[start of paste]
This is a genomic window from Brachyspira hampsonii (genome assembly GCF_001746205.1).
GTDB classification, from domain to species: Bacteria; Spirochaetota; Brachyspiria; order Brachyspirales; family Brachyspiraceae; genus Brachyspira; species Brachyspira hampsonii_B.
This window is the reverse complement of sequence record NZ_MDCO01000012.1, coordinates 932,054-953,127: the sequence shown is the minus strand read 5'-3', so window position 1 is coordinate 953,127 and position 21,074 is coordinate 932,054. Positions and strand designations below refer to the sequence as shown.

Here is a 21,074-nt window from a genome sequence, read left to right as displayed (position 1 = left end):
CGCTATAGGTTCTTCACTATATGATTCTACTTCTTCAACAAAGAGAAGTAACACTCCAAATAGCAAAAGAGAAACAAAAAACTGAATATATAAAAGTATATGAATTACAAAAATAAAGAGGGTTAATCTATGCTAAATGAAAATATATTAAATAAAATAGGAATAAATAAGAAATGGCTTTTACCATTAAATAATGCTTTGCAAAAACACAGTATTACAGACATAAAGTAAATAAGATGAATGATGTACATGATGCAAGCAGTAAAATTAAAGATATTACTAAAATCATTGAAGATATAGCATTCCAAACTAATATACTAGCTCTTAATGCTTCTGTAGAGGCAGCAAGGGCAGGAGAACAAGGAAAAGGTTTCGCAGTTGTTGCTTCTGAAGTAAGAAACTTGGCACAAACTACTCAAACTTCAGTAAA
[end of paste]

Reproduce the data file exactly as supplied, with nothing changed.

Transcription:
This is a genomic window from Brachyspira hampsonii (genome assembly GCF_001746205.1).
GTDB classification, from domain to species: Bacteria; Spirochaetota; Brachyspiria; order Brachyspirales; family Brachyspiraceae; genus Brachyspira; species Brachyspira hampsonii_B.
This window is the reverse complement of sequence record NZ_MDCO01000012.1, coordinates 932,054-953,127: the sequence shown is the minus strand read 5'-3', so window position 1 is coordinate 953,127 and position 21,074 is coordinate 932,054. Positions and strand designations below refer to the sequence as shown.

Here is a 21,074-nt window from a genome sequence, read left to right as displayed (position 1 = left end):
CGCTATAGGTTCTTCACTATATGATTCTACTTCTTCAACAAAGAGAAGTAACACTCCAAATAGCAAAAGAGAAACAAAAAACTGAATATATAAAAGTATATGAATTACAAAAATAAAGAGGGTTAATCTATGCTAAATGAAAATATATTAAATAAAATAGGAATAAATAAGAAATGGCTTTTACCATTAAATAATGCTTTGCAAAAACACAGTATTACAGACATAAAGTAAATAAGATGAATGATGTACATGATGCAAGCAGTAAAATTAAAGATATTACTAAAATCATTGAAGATATAGCATTCCAAACTAATATACTAGCTCTTAATGCTTCTGTAGAGGCAGCAAGGGCAGGAGAACAAGGAAAAGGTTTCGCAGTTGTTGCTTCTGAAGTAAGAAACTTGGCACAAACTACTCAAACTTCAGTAAA